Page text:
The Global Circulation of Seasonal Influenza A (H3N2) Viruses

Department of Zoology, University of Cambridge, Cambridge, UK.
Science (Impact Factor: 33.61). 05/2008; 320(5874):340-6. DOI: 10.1126/science.1154137
Source: PubMed


Antigenic and genetic analysis of the hemagglutinin of ∼13,000 human influenza A (H3N2) viruses from six continents during
2002–2007 revealed that there was continuous circulation in east and Southeast Asia (E-SE Asia) via a region-wide network
of temporally overlapping epidemics and that epidemics in the temperate regions were seeded from this network each year. Seed
strains generally first reached Oceania, North America, and Europe, and later South America. This evidence suggests that once
A (H3N2) viruses leave E-SE Asia, they are unlikely to contribute to long-term viral evolution. If the trends observed during
this period are an accurate representation of overall patterns of spread, then the antigenic characteristics of A (H3N2) viruses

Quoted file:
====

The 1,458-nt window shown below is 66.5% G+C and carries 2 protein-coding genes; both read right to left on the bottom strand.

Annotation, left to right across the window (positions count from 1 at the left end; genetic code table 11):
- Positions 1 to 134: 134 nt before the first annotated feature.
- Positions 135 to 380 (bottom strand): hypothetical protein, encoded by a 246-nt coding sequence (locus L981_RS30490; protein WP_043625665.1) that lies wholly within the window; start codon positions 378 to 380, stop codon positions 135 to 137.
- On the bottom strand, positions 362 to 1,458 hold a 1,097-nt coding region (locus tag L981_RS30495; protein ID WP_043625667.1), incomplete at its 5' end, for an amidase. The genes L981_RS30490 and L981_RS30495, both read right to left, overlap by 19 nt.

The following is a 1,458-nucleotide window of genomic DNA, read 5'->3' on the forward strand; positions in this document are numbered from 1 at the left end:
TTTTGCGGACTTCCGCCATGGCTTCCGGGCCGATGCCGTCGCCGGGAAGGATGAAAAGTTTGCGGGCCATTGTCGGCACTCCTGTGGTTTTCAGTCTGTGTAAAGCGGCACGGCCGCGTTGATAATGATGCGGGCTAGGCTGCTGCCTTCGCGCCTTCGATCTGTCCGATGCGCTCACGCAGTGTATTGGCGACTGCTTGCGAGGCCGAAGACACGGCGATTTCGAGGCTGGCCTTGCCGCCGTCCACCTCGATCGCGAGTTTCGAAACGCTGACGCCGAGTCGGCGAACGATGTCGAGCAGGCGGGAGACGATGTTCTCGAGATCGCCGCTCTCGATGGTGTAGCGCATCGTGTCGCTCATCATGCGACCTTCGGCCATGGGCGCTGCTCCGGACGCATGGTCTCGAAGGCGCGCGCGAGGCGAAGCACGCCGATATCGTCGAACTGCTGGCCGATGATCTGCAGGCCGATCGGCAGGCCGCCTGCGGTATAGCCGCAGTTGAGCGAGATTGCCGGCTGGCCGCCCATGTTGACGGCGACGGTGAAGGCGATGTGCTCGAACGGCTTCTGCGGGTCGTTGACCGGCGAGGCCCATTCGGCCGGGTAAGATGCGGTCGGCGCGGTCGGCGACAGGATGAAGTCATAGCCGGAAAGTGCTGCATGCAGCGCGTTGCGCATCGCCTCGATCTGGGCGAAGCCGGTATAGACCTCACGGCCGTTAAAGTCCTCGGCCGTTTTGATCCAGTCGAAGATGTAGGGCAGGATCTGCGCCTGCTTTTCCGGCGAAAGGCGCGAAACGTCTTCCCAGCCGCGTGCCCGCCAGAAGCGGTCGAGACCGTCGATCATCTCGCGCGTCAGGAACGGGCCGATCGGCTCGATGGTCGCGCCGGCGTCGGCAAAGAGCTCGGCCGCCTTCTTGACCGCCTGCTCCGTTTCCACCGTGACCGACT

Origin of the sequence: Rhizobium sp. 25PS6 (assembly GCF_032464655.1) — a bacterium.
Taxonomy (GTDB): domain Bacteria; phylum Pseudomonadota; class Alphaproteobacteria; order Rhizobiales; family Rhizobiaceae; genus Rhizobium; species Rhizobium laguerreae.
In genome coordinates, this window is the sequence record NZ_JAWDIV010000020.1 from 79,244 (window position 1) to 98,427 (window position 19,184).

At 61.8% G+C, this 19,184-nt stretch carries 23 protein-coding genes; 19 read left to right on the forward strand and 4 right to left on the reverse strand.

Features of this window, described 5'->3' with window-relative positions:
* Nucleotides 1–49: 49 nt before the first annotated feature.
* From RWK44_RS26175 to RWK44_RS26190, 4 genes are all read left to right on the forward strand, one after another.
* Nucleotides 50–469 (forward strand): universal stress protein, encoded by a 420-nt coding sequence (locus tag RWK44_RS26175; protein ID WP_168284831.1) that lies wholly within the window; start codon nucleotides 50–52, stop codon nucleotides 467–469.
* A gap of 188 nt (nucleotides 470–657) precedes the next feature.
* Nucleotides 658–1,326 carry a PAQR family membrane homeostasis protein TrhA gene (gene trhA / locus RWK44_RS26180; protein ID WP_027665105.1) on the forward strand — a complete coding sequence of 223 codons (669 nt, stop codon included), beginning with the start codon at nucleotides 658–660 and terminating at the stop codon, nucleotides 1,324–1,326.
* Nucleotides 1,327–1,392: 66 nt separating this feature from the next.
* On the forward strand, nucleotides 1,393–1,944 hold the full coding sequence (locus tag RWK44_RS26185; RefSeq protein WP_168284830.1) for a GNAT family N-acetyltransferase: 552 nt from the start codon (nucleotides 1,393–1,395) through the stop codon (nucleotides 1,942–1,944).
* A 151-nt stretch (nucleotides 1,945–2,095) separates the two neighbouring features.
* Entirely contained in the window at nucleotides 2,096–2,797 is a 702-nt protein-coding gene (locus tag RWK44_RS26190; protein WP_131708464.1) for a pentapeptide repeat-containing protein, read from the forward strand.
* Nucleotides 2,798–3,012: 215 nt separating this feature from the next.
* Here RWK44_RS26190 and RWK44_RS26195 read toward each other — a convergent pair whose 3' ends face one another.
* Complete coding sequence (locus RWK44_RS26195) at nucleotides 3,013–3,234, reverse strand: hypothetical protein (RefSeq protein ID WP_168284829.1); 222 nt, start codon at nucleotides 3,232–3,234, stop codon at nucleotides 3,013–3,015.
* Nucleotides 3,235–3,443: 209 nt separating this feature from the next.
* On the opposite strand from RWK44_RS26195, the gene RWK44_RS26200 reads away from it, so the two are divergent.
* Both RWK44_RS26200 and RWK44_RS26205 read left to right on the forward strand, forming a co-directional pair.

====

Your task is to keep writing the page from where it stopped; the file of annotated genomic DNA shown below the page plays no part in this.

outside E-SE Asia may be forecast each year based on surveillance within E-SE Asia, with consequent improvements to vaccine
strain selection.

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Available from: Masato Tashiro
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    • "Influenza A virus infection is a major global health challenge [1,2]. Although the virus infects people of all ages, elderly individuals (>75 years old) have more than 10-fold higher influenza-associated hospitalization and higher mortality compared to other age groups [3]. "
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    • "In addition to the above-mentioned evidence for the scenario ― a new viral variant emerged from East and Southeast Asia (E-SE Asia) during the 2009 season ― several studies have shown that seasonal influenza epidemics are usually seeded from E-SE Asia or China [12,13]. Fluctrl thus provides a functionality for limiting the scope of analyzed human influenza data to E-SE Asia by constraining the latitude (between −8 and 8) and the longitude (between 70 and 150) that were extracted from strain information. "
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